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Discussion in 'The Perfect Line and Other Riding Myths' started by SCQTT, Apr 16, 2009.
Yes. If it would have been the real thing the baggage would have been flapping in the wind.
No, I think he still calls himself Tom Cruise.
Jeez, look at those slow bastards seizing the lane and blocking traffic....
why won't they let those poor fuckers on the bicycles by?
No need to...the bicycles are making an inside pass!
Looks like the lead MC dropped a buncha oil and the bicycles and following MCs are each taking one side.
Bicycles were by the lead MC in a coupla turns anyway.
I think there Honda's
Nope...the back one is a Suzuki VL800.
Nah. It won't stick with any strength.
Silvaloy is a brand name of about a dozen different alloys of filler metal for silver brazing/silver soldering/hard soldering.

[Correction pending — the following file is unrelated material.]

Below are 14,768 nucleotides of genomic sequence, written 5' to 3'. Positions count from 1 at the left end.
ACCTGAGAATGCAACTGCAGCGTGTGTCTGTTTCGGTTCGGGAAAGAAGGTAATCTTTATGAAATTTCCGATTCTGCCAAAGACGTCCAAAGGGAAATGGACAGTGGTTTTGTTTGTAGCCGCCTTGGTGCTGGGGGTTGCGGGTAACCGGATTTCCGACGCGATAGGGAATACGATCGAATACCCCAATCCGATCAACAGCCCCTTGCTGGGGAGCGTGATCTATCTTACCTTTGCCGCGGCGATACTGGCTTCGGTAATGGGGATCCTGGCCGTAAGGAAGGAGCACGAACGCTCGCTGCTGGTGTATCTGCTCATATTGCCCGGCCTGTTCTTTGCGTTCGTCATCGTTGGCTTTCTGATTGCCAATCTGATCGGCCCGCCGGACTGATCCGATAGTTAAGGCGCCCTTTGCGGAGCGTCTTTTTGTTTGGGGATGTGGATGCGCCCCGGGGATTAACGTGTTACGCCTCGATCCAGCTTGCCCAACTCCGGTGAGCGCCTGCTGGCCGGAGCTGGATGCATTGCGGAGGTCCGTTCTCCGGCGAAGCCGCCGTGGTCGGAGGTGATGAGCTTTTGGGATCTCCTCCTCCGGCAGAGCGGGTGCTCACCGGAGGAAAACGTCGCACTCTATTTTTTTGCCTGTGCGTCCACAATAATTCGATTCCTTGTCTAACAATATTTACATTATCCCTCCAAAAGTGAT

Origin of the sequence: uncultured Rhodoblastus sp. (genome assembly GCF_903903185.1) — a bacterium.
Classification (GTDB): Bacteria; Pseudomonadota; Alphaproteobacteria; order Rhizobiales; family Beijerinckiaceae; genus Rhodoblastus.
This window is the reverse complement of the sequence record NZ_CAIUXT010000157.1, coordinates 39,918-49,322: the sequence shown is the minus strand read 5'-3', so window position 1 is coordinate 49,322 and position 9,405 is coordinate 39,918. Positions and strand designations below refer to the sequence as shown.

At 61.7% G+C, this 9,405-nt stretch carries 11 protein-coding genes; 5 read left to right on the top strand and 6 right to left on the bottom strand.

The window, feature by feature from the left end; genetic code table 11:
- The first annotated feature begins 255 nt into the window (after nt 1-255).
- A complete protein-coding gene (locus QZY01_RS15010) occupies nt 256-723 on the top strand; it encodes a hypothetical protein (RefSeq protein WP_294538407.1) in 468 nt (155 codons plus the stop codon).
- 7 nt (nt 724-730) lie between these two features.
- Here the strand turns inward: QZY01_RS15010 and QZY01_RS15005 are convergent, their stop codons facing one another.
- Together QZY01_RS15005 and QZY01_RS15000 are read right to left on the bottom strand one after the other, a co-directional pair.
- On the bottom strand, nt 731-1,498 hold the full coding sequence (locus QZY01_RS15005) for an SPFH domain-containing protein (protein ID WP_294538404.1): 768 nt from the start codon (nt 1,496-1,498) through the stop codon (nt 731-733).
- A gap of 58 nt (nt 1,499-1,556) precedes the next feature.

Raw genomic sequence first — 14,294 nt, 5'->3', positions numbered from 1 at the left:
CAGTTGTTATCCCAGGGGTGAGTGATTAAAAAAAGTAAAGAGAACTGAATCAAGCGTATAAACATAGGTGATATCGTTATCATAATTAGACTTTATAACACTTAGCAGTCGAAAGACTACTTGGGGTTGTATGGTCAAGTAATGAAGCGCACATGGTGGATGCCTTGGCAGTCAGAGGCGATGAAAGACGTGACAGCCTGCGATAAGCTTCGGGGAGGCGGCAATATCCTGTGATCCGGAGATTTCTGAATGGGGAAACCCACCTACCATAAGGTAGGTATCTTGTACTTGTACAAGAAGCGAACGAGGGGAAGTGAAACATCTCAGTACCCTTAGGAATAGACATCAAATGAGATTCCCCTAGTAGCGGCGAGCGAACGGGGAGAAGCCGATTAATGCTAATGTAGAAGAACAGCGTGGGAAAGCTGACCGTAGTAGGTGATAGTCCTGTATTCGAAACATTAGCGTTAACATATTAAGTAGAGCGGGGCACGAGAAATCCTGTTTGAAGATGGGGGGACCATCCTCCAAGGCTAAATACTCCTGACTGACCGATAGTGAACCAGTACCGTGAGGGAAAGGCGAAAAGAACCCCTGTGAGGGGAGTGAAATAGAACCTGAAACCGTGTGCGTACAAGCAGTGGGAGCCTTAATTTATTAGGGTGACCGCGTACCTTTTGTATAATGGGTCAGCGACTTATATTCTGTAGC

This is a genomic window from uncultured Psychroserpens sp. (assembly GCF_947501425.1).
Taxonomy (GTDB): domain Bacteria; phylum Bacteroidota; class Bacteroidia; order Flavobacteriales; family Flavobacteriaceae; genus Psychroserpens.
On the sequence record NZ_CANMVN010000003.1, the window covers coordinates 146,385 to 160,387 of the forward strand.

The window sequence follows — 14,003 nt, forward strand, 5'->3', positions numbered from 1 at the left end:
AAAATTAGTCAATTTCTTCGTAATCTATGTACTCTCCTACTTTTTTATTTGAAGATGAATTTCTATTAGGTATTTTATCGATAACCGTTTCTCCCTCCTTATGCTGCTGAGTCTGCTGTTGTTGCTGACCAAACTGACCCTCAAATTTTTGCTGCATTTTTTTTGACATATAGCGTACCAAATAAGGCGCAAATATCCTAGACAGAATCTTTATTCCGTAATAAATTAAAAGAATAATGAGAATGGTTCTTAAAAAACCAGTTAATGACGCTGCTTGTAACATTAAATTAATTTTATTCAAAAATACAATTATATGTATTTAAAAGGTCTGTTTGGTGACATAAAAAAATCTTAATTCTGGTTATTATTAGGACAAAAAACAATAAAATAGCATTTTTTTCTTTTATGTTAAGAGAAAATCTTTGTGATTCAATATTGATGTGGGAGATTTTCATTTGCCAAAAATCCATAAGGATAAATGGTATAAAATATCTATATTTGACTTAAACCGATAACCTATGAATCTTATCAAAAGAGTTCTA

Brazing is soldering at higher temperature with higher strength filler metal.
Yeah, I wouldn't repair anything too critical that way, worked when I needed it to though.
I thought what set brazing apart was the filler would (very slightly) alloy with the base metal?
Brazed joints can be very strong if they're done correctly. A tight joint, properly cleaned and fluxed, will suck silver solder in by capillary action. Motorcycle and bicycle frames were assembled this way, and the parent metal would fail before the brazed joint. Another type of brazing known as bronze welding, using a nickel-bronze alloy, was and is used to assemble motorcycle and race car tubular frames. The alloys used have the property of forming large fillets, and that accounts for their strength.
Braze does combine with the base metal at the join point. It's been classed as hard soldering to set it apart from soft soldering involving lead-tin alloys. Flux has to be used for both types.
Now it's become a f*cking welding thread
Could be worse, like an oil or tire thread
Is it a good idea to drain your engine oil before welding on your frame?
Only if you use dynabeads while running car tires